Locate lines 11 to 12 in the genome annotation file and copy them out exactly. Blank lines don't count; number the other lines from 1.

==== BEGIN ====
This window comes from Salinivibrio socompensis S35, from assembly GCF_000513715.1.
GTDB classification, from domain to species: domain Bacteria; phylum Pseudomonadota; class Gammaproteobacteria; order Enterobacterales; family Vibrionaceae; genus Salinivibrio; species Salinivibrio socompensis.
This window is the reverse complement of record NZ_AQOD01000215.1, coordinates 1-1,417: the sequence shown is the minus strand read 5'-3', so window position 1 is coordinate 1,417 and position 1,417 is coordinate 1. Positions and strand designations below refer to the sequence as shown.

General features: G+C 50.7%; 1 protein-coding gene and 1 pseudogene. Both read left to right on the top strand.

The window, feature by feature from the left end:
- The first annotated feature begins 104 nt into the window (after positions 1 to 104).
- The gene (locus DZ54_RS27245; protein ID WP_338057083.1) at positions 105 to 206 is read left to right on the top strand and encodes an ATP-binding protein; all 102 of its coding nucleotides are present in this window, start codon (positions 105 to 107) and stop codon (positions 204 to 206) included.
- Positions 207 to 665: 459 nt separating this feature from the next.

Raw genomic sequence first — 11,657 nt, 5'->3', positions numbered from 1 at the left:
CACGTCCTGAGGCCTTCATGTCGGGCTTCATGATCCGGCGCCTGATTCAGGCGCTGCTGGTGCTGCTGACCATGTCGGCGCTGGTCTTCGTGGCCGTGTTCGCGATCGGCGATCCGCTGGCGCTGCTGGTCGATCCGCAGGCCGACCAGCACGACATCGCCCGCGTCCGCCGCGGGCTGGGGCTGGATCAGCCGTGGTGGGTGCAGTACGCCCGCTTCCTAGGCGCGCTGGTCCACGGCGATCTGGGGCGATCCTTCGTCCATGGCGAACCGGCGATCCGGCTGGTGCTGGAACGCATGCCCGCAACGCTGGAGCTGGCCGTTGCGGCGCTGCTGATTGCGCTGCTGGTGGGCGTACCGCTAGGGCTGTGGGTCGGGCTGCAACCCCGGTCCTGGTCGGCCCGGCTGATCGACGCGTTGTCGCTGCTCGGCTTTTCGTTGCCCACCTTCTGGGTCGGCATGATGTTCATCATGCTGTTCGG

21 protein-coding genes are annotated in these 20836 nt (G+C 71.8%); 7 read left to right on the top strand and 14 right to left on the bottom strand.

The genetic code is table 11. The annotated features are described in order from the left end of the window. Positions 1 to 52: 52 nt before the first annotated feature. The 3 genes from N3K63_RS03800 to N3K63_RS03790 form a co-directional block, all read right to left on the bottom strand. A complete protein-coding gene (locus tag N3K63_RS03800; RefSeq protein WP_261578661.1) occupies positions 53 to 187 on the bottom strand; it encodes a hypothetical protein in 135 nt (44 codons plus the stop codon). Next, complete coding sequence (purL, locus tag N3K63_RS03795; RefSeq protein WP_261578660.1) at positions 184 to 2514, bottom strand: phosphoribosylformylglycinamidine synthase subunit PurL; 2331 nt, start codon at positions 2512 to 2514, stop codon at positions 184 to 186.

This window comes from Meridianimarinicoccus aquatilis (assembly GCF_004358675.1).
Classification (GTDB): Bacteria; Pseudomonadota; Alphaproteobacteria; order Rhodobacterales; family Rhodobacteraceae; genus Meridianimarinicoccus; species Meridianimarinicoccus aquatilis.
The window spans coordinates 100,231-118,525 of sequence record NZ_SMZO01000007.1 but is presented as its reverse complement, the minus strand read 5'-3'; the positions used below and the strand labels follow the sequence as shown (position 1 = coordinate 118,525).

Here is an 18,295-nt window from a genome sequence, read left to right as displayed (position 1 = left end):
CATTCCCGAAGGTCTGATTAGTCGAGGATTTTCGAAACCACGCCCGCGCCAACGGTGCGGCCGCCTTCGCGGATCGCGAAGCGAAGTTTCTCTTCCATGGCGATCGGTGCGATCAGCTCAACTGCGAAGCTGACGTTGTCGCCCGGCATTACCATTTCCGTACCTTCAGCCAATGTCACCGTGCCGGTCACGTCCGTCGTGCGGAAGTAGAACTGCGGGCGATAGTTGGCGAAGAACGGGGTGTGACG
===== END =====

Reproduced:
21 protein-coding genes are annotated in these 20836 nt (G+C 71.8%); 7 read left to right on the top strand and 14 right to left on the bottom strand.

The genetic code is table 11. The annotated features are described in order from the left end of the window. Positions 1 to 52: 52 nt before the first annotated feature. The 3 genes from N3K63_RS03800 to N3K63_RS03790 form a co-directional block, all read right to left on the bottom strand. A complete protein-coding gene (locus tag N3K63_RS03800; RefSeq protein WP_261578661.1) occupies positions 53 to 187 on the bottom strand; it encodes a hypothetical protein in 135 nt (44 codons plus the stop codon). Next, complete coding sequence (purL, locus tag N3K63_RS03795; RefSeq protein WP_261578660.1) at positions 184 to 2514, bottom strand: phosphoribosylformylglycinamidine synthase subunit PurL; 2331 nt, start codon at positions 2512 to 2514, stop codon at positions 184 to 186.